A book hailed as the most definitive record of Scotland’s history is claiming to puncture the nation’s best-known stereotypes.
The New Penguin History of Scotland – edited by University of St Andrews historians Professor R A Houston and Dr W W J Knox – covers the last 8,000 years and homes in on everything from diet, emigration and the kilt to warfare and the origin of the much- maligned midge, culminating with the arrival of the Scottish Parliament in the year 2000.
To be launched in Edinburgh and St Andrews (on 8 and 14 November respectively), the epic presents the real history behind the stereotypical Scotland, overturning myths and challenging beliefs.
Specific issues covered include the role of society and the family. The book explores the extent to which the stereotype of a Scottish family – “Maw, Paw and the weans” – is actually a caricature both now and in the past. It also looks at the image of a “housewife”, a term which 21st century women associate with mothers and grandmothers but which, in the greater scheme of 10,000 years of Scotland, is a relatively modern image with more women having worked in industry in the past than they do at present.
Meanwhile, the book also addresses issues of origin and identity. Are the Scots really Celts or was Scotland always a racial melting pot? It answers questions such as “Where does the myth of the savage Highlander come from?” The rugged and romantic image of a kilt- wearing Highlander, believed to represent Scottish identity, actually originates from one of the most savagely repressed groups of society to date.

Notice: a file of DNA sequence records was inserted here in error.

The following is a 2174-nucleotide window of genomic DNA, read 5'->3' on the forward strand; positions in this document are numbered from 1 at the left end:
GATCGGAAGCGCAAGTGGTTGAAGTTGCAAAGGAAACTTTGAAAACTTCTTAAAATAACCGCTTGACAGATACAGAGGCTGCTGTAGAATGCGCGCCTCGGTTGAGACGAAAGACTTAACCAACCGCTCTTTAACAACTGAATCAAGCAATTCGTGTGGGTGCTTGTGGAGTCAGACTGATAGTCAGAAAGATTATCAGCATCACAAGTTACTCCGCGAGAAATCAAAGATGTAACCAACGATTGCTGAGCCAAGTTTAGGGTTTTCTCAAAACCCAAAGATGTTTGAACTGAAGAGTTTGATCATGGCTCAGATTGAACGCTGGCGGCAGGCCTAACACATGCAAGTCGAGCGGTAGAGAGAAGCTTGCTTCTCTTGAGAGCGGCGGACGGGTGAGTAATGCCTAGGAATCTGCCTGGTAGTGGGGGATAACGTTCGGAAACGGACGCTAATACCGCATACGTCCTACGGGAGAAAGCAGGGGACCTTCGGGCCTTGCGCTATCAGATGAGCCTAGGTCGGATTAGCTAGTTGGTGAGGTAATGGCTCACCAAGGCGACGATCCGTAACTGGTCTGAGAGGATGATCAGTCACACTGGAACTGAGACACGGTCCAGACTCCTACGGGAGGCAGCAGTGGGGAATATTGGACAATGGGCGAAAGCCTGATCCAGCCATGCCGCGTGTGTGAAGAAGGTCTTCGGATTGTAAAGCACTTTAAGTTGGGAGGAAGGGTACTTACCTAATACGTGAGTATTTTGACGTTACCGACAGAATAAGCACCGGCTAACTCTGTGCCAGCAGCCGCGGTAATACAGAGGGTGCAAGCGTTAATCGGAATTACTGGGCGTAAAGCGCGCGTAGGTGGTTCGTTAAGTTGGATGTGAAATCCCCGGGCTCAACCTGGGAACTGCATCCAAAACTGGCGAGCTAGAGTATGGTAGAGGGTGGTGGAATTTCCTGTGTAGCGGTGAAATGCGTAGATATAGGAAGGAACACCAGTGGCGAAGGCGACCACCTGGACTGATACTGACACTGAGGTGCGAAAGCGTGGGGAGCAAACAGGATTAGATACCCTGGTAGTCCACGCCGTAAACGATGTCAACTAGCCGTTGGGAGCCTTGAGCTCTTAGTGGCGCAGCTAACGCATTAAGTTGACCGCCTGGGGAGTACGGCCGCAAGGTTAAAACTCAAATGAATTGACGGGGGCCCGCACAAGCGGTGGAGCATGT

Looking at linguistics, the book also answers the question why an English/Scots speaking, urban and industrial country like Scotland borrows the symbols of its nationality from a Gaelic and Highland past. Gaelic is traditionally the national language but, with only 2% of the Scottish population speaking Gaelic and more speakers living in Strathclyde than on Skye, the authors question the irony of this tradition.
Co-editor Dr Bill Knox admits the book may be controversial but it is accurate – “The book is written by experts in their own fields but is accessible and inclusive. No one person is sufficiently qualified to document the entire history of the nation but, by combining 13 experts with an excellent knowledge of debates and issues, we have a book which is challenging, witty and, by answering the question, “Who are the Scots?” presents the real history of Scotland.”
The book also homes in on key Scottish figures and challenges the accuracy of their traditional image. For example, University of St Andrews historian Professor Keith Brown describes Mary Queen of Scots as a “bungler” while Professor Bruce Lenman concludes that “By 1747, Jacobitism was a busted flush” and that the Young Pretender ended his life as nothing more than “an Italian drunk”.
Beautifully illustrated in association with the National Museums of Scotland, the book contains contributions from five University of St Andrews historians.
NOTE TO EDITORS
For further details/interview requests, please contact Claire Grainger or Gayle Cook – contact details below.
Photographs from the book include 17th century playing cards showing the arms of the last Scottish nobles who sat on the Scottish Parliament until the union of 1707; regalia; spinning/weaving tools and the first rotary printing press. For copies, please contact Nikki Barrow, Publicity Manager, Penguin, telephone 020 7010 3121 or email firstname.lastname@example.org.
The book will be launched at Waterstone’s, George Street, Edinburgh on 8 November and John Smith Bookshop, Market Street, St Andrews on 14 November. For further details, please contact Nikki Barrow, Publicity Manager, Penguin, telephone 020 7010 3121 or email email@example.com.
Issued by Beattie Media on behalf of the University of St Andrews For more information please contact Claire Grainger on 01334 462530/467227, 07730 415 015, 07900 050 103 or email cg24@st- andrews.ac.uk or gec3@st- andrews.ac.uk Ref: historyofscotland/standrews/chg/1no v2001